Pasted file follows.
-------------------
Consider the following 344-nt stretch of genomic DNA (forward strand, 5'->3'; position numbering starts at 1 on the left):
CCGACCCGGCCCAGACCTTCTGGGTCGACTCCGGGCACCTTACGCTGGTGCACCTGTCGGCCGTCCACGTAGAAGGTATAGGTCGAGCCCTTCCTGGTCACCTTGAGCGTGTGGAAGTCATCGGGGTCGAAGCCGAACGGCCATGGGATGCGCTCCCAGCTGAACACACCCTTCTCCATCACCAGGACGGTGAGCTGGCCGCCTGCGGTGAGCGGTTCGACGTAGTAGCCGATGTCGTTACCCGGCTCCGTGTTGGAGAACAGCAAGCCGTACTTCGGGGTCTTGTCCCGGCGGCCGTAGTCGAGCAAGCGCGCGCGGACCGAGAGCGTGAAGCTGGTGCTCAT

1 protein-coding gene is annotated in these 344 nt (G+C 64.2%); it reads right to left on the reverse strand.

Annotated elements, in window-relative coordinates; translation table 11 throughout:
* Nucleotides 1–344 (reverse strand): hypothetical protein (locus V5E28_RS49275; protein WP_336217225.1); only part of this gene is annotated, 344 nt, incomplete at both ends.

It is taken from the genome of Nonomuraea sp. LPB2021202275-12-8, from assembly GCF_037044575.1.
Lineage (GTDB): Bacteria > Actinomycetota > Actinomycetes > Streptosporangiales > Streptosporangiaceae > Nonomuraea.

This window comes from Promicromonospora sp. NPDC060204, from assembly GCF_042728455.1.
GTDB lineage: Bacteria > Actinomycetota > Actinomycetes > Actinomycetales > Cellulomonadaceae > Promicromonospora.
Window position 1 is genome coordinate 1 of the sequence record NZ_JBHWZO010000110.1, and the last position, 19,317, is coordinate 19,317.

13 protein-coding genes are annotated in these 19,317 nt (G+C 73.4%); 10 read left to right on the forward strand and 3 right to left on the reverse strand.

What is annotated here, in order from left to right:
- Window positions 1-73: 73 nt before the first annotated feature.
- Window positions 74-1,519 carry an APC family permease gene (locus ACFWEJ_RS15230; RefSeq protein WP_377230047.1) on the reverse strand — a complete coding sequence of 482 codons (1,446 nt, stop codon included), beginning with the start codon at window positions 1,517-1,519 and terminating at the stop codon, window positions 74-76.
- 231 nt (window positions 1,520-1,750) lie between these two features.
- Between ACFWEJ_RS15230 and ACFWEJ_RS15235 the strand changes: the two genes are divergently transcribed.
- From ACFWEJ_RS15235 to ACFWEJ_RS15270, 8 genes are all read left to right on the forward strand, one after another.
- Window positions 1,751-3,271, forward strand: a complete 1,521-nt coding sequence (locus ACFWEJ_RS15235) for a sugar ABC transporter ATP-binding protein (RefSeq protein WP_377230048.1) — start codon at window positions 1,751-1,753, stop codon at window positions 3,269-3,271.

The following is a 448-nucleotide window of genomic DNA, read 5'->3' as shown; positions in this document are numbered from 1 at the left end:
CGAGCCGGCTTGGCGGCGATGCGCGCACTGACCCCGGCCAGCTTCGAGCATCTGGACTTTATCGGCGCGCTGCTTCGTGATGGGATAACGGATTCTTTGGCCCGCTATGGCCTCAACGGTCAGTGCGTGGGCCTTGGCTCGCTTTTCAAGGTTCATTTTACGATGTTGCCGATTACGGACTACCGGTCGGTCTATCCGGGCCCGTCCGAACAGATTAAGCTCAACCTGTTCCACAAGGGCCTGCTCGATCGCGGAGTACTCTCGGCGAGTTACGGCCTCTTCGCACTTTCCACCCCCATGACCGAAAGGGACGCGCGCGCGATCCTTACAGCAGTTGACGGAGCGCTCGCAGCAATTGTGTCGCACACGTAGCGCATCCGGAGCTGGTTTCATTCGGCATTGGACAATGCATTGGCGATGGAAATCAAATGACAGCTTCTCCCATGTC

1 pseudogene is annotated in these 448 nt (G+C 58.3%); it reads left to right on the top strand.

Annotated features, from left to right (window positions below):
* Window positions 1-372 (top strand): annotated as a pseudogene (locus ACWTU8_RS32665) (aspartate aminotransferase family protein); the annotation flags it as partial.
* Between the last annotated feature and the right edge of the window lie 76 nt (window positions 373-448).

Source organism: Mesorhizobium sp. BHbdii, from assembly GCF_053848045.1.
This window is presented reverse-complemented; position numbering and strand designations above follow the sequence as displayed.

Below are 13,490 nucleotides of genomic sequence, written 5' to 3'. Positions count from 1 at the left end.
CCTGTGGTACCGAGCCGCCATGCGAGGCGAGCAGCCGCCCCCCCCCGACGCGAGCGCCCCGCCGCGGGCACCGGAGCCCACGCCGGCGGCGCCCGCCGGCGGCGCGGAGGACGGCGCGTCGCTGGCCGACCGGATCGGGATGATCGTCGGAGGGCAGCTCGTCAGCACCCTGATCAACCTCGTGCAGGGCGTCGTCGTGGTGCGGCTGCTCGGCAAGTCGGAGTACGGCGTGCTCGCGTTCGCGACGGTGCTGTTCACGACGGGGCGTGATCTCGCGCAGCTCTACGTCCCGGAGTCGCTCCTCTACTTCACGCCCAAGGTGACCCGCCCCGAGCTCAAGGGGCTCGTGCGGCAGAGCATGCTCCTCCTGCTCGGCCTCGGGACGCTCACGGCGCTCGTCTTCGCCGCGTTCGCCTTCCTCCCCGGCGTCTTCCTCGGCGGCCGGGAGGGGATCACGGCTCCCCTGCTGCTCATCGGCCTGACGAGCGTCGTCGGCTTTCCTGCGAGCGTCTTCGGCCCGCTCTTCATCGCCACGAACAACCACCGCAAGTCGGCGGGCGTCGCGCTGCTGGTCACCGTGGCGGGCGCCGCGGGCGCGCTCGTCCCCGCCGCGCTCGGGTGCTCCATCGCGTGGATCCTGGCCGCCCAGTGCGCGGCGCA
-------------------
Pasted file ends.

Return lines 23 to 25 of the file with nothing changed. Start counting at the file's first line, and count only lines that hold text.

* Window positions 1-372 (top strand): annotated as a pseudogene (locus ACWTU8_RS32665) (aspartate aminotransferase family protein); the annotation flags it as partial.
* Between the last annotated feature and the right edge of the window lie 76 nt (window positions 373-448).

Source organism: Mesorhizobium sp. BHbdii, from assembly GCF_053848045.1.